Using first order shear deformation theory, Kandasamy et al. [14] investigated skewed open cylindrical deep shells. Later in another similar study C. Adam [15], addressed non-linear vibrations of shallow shells with different shear flexibility. Using thin shell theory and discrete singular convolution method, Omer [16] studied the vibration characteristics of laminated conical and cylindrical shells. Similarly, in another study laminated open cylindrical shells were studied by Ribeiro [17] using clamped boundary conditions. Tornabene et al. [18] studied the FGM shell and plate structures using differential quadrature method. In another important research Hadi et.al [19], performed research on shallow cylindrical and delaminated shells for large amplitude vibrations. A 3D higher deformation theory was employed by Khalili et al. [20] to calculate the modal frequencies of circular shells subjected to various classical boundary conditions. Employing Ritz method similar research on different geometrical shell structures subjected to arbitrary boundary conditions were performed by Qatu and Asadi [21]. A lot of other similar important research work on cylindrical shells is given in [22-37].

A very important method previously developed for beams [38] and plates [39] is presently a source of attention for researchers and is currently used for studying the vibration characteristics of shells subjected to general boundary conditions. In this manuscript this method has been employed to study the vibration characteristics of moderately thick isotropic homogeneous open cylindrical shells subjected to general elastic boundary conditions.

2. Theoretical formulation

2.1. Model description

Consider an isotropic homogeneous moderately thick open cylindrical shell having uniform thickness h, subtended angle θ, radius R, and length L as shown in Fig. 1. A cylindrical coordinate system (x, θ, z) is also shown, in which the x coordinate is taken in the axis of the shell panel and θ and z represents the circumferential and radial directions respectively. The middle surface displacements are represented by u, v and w whereas ϕx and ϕθ represents the rotation of transverse normal with respect to θ and x axis respectively.

Three translational springs having stiffnesses (ku, kv and kw) and two rotational springs having stiffnesses (Kx and Kθ) are introduced along each edge of the cylindrical shell panel to simulate arbitrary boundary conditions. All the classical sets of boundary conditions can easily be achieved by assigning proper stiffness values to the translational and rotational springs. For instance, a clamped boundary (C) is achieved by simply setting the stiffnesses of the entire springs equal to infinite (which is represented by a very large number, 1014 N/m). Inversely, a free boundary (F) is gained by setting the stiffnesses of the entire springs equal to zero.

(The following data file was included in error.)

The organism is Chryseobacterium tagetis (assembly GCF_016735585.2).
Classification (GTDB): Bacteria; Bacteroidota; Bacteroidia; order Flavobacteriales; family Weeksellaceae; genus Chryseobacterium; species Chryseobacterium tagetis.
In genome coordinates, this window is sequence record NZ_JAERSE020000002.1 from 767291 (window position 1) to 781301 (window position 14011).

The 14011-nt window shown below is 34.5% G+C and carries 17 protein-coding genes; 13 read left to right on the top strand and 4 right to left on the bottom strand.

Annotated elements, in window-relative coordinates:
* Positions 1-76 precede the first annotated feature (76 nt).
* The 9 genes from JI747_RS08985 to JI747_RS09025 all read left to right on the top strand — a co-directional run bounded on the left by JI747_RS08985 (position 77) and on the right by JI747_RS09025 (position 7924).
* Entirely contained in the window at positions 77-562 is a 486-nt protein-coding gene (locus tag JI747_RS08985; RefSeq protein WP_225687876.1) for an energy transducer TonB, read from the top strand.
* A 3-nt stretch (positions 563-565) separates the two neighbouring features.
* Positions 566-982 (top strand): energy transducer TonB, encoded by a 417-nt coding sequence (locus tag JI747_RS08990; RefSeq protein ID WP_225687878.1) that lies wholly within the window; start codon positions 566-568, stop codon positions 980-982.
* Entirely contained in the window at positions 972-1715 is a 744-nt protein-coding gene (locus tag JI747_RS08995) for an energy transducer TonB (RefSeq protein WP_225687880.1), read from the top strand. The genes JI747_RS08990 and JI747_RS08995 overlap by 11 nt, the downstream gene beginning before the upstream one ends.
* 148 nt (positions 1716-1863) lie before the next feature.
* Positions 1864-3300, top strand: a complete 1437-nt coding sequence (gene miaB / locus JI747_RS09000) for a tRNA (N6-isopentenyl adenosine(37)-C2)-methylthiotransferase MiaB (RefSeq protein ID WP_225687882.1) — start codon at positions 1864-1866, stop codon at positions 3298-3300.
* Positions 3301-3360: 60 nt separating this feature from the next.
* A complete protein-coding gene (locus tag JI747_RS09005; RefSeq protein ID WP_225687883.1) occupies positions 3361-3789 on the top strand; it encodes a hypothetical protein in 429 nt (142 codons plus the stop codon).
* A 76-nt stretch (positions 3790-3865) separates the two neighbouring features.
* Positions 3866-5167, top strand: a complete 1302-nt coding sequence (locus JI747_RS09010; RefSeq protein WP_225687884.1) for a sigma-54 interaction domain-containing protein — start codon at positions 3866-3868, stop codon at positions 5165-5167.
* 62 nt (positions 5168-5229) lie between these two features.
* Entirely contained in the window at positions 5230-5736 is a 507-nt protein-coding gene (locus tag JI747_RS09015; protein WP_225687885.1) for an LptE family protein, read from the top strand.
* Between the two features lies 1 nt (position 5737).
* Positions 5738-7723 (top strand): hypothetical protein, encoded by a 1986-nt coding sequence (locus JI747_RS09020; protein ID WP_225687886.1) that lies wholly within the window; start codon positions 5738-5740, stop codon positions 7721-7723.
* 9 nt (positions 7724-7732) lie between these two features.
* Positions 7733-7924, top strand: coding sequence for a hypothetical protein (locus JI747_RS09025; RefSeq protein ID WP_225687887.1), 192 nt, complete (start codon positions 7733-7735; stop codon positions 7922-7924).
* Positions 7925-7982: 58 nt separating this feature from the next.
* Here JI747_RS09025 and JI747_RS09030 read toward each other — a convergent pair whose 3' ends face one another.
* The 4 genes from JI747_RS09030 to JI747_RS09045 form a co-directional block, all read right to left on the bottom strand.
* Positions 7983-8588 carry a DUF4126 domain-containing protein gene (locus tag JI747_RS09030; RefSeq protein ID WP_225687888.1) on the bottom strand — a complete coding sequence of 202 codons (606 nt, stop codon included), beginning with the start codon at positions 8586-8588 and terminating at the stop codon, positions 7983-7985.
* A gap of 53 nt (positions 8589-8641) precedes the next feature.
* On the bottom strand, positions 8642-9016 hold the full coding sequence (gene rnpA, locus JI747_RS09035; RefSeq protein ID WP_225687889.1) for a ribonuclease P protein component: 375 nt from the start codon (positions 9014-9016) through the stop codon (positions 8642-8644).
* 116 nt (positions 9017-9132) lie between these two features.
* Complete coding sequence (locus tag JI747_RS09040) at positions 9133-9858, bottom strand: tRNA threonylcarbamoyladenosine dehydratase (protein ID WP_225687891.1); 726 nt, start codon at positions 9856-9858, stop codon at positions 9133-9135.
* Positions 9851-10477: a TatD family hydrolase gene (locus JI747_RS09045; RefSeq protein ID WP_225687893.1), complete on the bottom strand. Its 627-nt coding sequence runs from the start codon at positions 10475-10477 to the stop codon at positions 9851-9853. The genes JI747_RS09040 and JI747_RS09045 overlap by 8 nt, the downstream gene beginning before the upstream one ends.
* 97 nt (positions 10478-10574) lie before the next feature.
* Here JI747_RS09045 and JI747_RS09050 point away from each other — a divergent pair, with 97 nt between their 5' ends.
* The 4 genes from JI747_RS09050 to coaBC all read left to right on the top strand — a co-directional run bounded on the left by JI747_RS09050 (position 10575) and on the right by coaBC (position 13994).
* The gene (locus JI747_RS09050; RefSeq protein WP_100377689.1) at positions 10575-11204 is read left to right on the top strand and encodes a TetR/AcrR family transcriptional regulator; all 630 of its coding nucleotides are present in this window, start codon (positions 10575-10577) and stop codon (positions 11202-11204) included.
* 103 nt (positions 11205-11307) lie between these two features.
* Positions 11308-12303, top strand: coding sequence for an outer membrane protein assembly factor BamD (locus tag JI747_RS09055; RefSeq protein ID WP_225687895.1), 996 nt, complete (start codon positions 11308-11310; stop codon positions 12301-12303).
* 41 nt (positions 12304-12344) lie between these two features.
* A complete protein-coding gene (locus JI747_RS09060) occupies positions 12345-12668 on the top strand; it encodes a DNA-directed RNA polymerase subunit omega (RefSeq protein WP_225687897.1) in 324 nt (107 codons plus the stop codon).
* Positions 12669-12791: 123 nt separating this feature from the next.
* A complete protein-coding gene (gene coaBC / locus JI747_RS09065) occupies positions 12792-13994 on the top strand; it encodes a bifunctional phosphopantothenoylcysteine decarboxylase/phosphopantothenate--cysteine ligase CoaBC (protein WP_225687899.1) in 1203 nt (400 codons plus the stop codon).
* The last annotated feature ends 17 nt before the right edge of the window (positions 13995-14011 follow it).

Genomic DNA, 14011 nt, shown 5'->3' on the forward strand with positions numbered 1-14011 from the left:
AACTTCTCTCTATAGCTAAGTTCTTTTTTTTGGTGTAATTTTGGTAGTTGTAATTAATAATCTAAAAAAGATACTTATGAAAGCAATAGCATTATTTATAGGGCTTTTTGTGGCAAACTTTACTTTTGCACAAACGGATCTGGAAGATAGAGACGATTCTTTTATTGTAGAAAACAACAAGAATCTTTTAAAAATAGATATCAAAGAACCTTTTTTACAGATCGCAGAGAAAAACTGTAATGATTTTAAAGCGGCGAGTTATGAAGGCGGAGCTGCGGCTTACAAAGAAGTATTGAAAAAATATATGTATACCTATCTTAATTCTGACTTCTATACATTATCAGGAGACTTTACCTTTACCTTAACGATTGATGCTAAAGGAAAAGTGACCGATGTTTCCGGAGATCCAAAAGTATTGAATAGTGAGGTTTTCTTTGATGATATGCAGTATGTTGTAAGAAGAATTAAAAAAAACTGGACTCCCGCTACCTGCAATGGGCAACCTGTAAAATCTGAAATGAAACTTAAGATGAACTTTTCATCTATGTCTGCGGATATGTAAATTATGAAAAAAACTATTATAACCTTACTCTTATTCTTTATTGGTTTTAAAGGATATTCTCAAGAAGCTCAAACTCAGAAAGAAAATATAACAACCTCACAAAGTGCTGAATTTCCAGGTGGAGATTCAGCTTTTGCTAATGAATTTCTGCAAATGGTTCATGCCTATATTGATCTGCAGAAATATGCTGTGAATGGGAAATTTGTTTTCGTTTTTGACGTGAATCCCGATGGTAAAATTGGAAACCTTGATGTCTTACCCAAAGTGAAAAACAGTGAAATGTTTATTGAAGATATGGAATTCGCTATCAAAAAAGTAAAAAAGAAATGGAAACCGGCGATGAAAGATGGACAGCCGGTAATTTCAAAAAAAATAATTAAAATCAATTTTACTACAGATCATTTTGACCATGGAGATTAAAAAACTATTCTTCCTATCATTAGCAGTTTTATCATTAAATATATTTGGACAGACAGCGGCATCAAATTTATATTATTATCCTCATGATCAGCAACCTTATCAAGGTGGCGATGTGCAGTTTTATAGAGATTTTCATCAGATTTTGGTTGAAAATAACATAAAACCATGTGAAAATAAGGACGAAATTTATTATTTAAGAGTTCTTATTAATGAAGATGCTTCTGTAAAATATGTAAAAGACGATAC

Fig. 1. Geometry of open shell

 Geometry of open shell

2.2. Energy functional of moderately thick open cylindrical shells

Based on first order shear deformation theory for isotropic homogeneous moderately thick cylindrical shells, the displacement components (ux, vθ and w) of the shell in terms of middle surface displacements can be expressed as:

(1)
u x x , θ , z , t = u   x , θ , t + z ϕ x x , θ , t ,
v θ x , θ , z , t = v   x , θ , t + z ϕ θ x , θ , t ,
w   x , θ , z , t = w o x , θ , t ,

where u, v and wo are the middle surface displacements of the shell in the axial, circumferential and radial directions respectively, ϕx and ϕθ represent the rotations of transverse normal with respect to θ and x-axes and t is the time variable. The strain displacement relation for the shell panel in terms of middle surface strains can be expressed as:

(2)
ε x x = ε x x o + z χ x x ,           ε θ θ = ε θ θ o + z χ θ θ ,           γ x θ = γ x θ o + z χ x θ ,

where εxxo, εθθo and γxθo represents the middle surface strains and χxx, χθθ and χxθ represents the curvature changes during deformation for a moderately thick shell panel. For a cylindrical shell panel having constant radius R, the middle surface strains and curvature changes are given as:

(3)
ε x x o = u x ,           ε θ θ o = 1 R v θ + w o R ,           γ x θ o = v x + 1 R u θ ,
(4)
χ x x = ϕ x x ,           χ θ θ = 1 R ϕ θ θ ,           χ x θ = ϕ θ x + 1 R ϕ x θ .

The transverse shear strains are given by:

(5)
γ x z = ϕ x + w o x ,           γ θ z = ϕ θ - v R + 1 R w o θ .

According to Hooke’s law the stress strains relations for a moderately thick cylindrical shell are given as:

(6)
σ x x σ θ θ τ x θ τ x z τ θ z = Q 11 Q 12   0 0 0 Q 12 Q 11 0 0 0 0 0 Q 66 0 0 0 0 0 Q 66 0 0 0 0 0 Q 66 ε x x ε θ θ γ x θ γ x z γ θ z ,

where Q11=E/1-μ2, Q12 =μE/1-μ2, Q66=E/2(1+μ), E is the modulus of elasticity and μ is the Poisson ratio.

The in-plane force resultant vector, bending and twisting moment resultant vector and transverse shear force resultant vector is given by:

(7)
N = N x x N θ θ N x θ = - h / 2 h / 2 σ x x σ θ θ τ x θ d z ,           M = M x x M θ θ M x θ = - h / 2 h / 2 σ x x σ θ θ τ x θ z d z ,
Q = Q x x Q θ θ = - h / 2 h / 2 κ σ x z σ θ z d z ,

where ‘κ’ is the shear correction factor i.e. κ= 5/6

The equations relating the force and moment resultants to the strains and curvature changes in the middle surface can be written in matrix form as:

(8)
N M Q = A 11   A 12 0 B 11 B 12 0 0 0 A 12 A 11   0 B 12 B 11 0 0 0 0 0 A 66 0 0 B 66 0 0 B 11   B 12 0 D 11 D 12 0 0 0 B 12 B 11   0 D 12 D 11 0 0 0 0 0 B 66 0 0 D 66 0 0 0 0 0 0 0 0 κ A 66 0 0 0 0 0 0 0 0 κ A 66 ε x x o ε θ θ o γ x θ o χ x x χ θ θ χ x θ γ x z γ θ z ,